The decision is binding in Ontario but is expected to go to the Supreme Court of Canada in fall of 2013.

Thanks to Kaila for the tip.

Landmark ruling legalizes brothels in Ontario [The Globe and Mail]

Breaking down Ontario’s prostitution ruling [The Globe and Mail]

Prostitution Canada Law Appeal: Ontario’s Top Court Strikes Down Brothel Ban [HuffPost Canada]


Jane Doe will be giving a lecture at Concordia University in two weeks’ time on the structural obstacles posed at levels of society that “prevent meaningful discourse and resolution regarding the crime of sexual assault”. She should know–she spent eleven years suing the Toronto Metropolitan Police Force for negligence regarding a case of a serial rapist.

In 1986, Jane Doe was assaulted by a serial rapist, and went on to become the first woman in her situation to secure her own legal representation in the case, making her privy to court proceedings that raped women who testified were never present for. After the rapist was convicted, she went on to sue Toronto Police for negligence and gender discrimination, and after eleven years, won the case. She wrote a book about the experience entitled The Story of Jane Doe: A Book about Rape.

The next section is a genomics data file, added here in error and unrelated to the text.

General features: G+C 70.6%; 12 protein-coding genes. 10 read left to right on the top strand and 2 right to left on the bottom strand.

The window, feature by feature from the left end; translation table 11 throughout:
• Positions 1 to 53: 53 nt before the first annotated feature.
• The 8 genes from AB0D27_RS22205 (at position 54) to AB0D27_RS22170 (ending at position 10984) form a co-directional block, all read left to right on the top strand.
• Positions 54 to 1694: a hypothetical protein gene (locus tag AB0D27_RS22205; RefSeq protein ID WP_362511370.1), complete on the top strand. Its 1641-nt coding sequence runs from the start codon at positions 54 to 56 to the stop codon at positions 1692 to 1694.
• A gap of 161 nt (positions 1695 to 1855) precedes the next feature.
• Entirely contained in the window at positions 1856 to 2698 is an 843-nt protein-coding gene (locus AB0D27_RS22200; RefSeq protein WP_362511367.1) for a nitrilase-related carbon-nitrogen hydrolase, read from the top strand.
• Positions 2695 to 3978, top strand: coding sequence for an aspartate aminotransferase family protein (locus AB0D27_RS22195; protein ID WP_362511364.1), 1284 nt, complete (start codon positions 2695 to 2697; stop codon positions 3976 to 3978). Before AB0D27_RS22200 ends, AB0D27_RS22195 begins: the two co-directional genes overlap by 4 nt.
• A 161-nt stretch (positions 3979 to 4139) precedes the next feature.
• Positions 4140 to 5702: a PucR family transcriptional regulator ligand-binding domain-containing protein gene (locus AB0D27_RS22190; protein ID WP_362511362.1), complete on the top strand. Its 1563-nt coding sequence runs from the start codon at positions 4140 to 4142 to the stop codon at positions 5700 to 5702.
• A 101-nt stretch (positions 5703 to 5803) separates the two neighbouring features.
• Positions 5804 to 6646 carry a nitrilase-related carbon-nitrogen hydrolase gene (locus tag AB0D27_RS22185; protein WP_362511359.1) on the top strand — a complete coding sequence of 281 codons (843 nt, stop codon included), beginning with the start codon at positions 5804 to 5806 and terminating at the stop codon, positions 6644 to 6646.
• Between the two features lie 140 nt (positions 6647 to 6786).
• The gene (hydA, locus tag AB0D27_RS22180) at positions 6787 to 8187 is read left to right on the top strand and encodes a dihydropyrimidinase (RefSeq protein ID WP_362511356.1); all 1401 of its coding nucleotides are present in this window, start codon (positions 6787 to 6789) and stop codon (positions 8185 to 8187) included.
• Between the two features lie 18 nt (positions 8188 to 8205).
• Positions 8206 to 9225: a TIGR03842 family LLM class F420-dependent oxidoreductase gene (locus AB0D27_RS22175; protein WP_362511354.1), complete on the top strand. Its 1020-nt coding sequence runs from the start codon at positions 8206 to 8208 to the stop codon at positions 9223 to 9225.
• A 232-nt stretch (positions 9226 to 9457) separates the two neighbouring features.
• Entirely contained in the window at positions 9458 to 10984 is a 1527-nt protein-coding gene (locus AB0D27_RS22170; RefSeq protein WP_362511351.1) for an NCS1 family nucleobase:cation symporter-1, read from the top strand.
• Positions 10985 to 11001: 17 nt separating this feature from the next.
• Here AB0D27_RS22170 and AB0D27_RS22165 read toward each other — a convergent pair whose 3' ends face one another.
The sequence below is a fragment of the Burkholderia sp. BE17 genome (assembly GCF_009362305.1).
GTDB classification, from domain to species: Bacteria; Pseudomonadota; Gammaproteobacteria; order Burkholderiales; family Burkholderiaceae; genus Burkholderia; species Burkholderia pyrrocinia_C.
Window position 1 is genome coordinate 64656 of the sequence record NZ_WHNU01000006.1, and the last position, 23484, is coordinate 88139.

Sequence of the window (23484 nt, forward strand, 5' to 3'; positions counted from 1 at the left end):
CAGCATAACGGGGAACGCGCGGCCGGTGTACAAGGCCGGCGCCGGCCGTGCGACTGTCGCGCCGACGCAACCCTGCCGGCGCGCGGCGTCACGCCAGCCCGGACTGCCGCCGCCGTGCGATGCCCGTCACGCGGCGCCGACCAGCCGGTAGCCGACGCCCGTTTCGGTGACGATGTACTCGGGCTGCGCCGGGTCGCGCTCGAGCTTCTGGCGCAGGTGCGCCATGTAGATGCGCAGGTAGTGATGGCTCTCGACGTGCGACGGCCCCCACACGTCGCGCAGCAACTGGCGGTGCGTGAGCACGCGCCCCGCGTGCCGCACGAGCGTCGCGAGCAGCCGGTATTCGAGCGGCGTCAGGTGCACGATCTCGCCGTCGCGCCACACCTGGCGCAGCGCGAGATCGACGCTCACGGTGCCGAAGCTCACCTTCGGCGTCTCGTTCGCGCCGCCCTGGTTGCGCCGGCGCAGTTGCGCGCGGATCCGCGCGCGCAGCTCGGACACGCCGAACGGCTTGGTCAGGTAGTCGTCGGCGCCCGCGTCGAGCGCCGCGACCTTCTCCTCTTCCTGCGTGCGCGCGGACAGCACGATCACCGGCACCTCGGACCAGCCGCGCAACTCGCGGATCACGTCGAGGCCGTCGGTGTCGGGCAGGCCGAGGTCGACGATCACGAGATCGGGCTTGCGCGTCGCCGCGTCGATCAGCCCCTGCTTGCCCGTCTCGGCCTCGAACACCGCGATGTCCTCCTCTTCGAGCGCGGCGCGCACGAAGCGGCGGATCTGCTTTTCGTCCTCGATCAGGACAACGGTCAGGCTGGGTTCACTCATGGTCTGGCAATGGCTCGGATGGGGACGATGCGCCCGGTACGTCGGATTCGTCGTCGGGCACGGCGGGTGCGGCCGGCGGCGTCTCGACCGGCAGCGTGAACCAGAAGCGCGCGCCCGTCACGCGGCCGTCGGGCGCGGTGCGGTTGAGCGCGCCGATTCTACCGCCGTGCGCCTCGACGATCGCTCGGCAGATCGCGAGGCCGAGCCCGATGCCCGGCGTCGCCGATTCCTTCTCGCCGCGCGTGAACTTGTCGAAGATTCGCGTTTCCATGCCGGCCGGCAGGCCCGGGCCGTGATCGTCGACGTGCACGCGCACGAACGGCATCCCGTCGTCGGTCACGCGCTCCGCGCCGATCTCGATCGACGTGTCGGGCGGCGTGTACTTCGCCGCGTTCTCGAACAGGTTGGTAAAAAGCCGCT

On March 14th, Ms. Doe will be talking about “the use and efficacy of police warnings, the sexual assault evidence kit, the trial process and other responses which contribute to gender and race inequality, rape mythology and an abysmally low conviction rate nationally.”

The current inquiry into the police investigations of the case of Robert Pickton hauntingly echoes Doe’s story, reminding us that little has changed.

Event details
Wednesday, March 14 at 5:30 p.m.
Room H-110, Henry F. Hall Building (1455 De Maisonneuve Blvd. W.)
Sir George Williams Campus, Concordia University
Admission is free

There will be a book signing after the lecture.

More details about the lecture.
More details about the book.